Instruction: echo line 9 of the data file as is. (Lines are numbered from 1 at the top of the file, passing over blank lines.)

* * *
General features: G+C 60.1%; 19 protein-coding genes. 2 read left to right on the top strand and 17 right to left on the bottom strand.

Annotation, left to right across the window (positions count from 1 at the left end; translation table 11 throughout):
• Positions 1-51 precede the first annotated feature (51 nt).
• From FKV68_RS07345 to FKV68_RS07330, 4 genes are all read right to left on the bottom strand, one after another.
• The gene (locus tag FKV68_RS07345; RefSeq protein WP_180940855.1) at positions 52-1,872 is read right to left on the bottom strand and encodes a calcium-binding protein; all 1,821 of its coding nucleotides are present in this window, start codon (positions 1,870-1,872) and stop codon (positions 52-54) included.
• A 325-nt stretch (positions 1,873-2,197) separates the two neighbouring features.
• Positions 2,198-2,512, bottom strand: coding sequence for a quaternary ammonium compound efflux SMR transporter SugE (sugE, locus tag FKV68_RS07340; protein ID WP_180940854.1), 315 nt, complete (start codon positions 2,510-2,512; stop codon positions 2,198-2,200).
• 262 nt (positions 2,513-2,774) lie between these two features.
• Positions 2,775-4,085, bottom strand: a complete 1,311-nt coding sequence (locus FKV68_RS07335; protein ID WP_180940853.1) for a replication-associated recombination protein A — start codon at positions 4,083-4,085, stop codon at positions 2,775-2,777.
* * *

• Positions 2,775-4,085, bottom strand: a complete 1,311-nt coding sequence (locus FKV68_RS07335; protein ID WP_180940853.1) for a replication-associated recombination protein A — start codon at positions 4,083-4,085, stop codon at positions 2,775-2,777.